Golf is in the midst of some challenging times. These challenges will continue to inspire changes in golf course management and design. The days of golf courses with overindulgent bunkers and wall-to-wall irrigation are beginning to fade as the golf industry is discovering ways to increase economic, environmental and social sustainability.
What is sustainability?
A definition was developed by The Environmental Institute of Golf for the golf industry. "The U.S. golf industry recognizes sustainability as the integration of environmental stewardship, social responsibility and economic viability as a critical and never-ending goal. The golf industry embraces sustainability as “meeting the needs of the present without compromising the ability of future generations to meet their own needs.”
One of the ways in which Cutten Fields has identified as a move towards more sustainable golf course management is to incorporate accent Fescue. "Naturalized areas" is the term most commonly associated with long grass, however truly naturalized areas are unmaintained and do not necessarily contain Fescue. Accent Fescue will be maintained on an infrequent basis to ensure that playability remains a factor in the golf course landscape. The end goal is to provide a turf that is thin and wispy, not to impede pace of play while reducing the inputs that typical rough requires. Fescue is a turf type similar to Creeping Bentgrass, Kentucky Bluegrass, and Annual Bluegrass. Fescue can be maintained on putting surfaces, fairways, and rough.
Growth characteristics that make Fescue a good turf for use in low maintenance areas
Extremely drought resistant
Excellent shade and heat tolerance
Adapted to well draining soil
Requires no fertilizer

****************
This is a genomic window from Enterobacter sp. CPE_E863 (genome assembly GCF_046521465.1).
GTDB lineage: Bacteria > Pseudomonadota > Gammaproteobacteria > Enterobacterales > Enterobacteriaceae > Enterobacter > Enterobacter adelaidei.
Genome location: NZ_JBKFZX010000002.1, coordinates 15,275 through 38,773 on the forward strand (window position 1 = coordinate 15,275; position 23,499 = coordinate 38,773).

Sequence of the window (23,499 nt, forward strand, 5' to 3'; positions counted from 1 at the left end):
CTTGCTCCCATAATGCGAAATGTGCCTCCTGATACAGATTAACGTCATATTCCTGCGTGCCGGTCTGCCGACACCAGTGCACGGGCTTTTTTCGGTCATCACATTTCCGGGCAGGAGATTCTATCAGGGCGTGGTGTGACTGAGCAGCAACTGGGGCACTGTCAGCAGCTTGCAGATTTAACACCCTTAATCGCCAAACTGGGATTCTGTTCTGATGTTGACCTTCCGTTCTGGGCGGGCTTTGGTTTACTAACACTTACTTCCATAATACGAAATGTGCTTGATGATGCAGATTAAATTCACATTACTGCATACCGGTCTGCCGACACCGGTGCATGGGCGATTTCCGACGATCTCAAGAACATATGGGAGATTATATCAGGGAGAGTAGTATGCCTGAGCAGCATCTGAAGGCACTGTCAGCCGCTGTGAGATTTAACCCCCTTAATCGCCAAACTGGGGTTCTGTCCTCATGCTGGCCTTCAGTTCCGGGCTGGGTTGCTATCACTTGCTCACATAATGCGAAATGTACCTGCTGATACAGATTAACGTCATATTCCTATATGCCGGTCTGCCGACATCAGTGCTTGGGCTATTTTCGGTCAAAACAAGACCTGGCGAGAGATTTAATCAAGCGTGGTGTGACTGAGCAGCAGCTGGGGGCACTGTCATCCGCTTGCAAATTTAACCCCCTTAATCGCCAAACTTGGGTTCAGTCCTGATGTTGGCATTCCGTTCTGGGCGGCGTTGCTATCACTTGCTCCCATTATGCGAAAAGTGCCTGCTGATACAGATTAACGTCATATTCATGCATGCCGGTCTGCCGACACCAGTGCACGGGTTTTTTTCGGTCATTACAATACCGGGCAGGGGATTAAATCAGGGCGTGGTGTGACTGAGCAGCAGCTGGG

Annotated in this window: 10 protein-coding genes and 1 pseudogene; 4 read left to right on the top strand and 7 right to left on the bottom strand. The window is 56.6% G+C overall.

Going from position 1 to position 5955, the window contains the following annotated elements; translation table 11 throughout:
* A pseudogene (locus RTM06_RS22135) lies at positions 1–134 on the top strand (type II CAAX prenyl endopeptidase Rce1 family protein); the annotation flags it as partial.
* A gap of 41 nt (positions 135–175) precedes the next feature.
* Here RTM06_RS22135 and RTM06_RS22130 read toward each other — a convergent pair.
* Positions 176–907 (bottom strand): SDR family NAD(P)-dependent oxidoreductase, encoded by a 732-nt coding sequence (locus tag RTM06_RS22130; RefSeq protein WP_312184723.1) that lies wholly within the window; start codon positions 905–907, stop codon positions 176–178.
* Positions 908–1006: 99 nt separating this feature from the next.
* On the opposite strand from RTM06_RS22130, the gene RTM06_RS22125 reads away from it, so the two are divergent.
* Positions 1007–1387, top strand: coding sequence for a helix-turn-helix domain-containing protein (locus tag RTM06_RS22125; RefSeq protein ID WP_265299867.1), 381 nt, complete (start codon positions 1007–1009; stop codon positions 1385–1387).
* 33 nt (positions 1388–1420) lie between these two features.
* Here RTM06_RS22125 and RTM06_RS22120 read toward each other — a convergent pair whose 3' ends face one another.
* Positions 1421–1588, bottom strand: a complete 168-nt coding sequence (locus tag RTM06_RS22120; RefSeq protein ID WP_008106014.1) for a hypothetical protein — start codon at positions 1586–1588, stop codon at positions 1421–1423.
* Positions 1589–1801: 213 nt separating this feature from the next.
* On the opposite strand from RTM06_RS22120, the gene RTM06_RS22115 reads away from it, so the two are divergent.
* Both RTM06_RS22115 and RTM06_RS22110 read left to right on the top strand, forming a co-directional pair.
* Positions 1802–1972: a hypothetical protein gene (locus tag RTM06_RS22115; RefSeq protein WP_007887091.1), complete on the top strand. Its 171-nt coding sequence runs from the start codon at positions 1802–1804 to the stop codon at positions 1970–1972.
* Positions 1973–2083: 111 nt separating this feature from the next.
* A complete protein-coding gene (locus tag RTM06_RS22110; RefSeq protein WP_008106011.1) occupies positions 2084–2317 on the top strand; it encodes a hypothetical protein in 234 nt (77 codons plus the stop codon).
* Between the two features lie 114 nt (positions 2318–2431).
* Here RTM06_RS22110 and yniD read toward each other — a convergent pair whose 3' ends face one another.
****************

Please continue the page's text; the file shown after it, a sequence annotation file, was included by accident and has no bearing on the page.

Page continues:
Once Fescue has been established, proper management techniques will be key to the success at Cutten Fields. Playability and pace-of-play are the main priority and management will be set accordingly based on environmental conditions. During periods of drought and high heat, Fescue will preform exceptionally well. Alternatively during seasons with an abundance of precipitation or untimely rain events, the Fescue can grow too thick. Adjustments to management strategies will be made accordingly. In order to achieve the desired turf a smaller amount of maintenance is required compared to traditional management. Accent Fescue areas will no longer receive any fertilizer or irrigation. Mowing and scarifying will be reduced to 2 times per season late spring and fall. A third mowing will occur in areas that have been deemed too thick.
There have been roughly 13 Acres identified as potential Accent Fescue areas. Over the course of the next two golf seasons the identified areas will be maintained as reduced input rough. Many of these areas are NOT true Fescue, so they will not take on the thin and wispy characteristics common with well maintained Fescue. As we transition these areas from reduced input rough to Accent Fescue, the course and grounds staff will be evaluating and altering grassing lines based on current grass types, playability challenges, and altering irrigation coverage.
Environmental and financial benefits of Fescue
In the fall of 2017 many of these areas will be re-grassed and Fescue will be established by seed. During the time of establishment regular play will continue, while cart traffic may be directed away from seeded areas. The benefits of incorporating more Accent Fescue to the landscape at Cutten Fields are numerous. Additional alterations are constantly being evaluated and discussed in order to increase sustainability for future generations of members at Cutten Fields.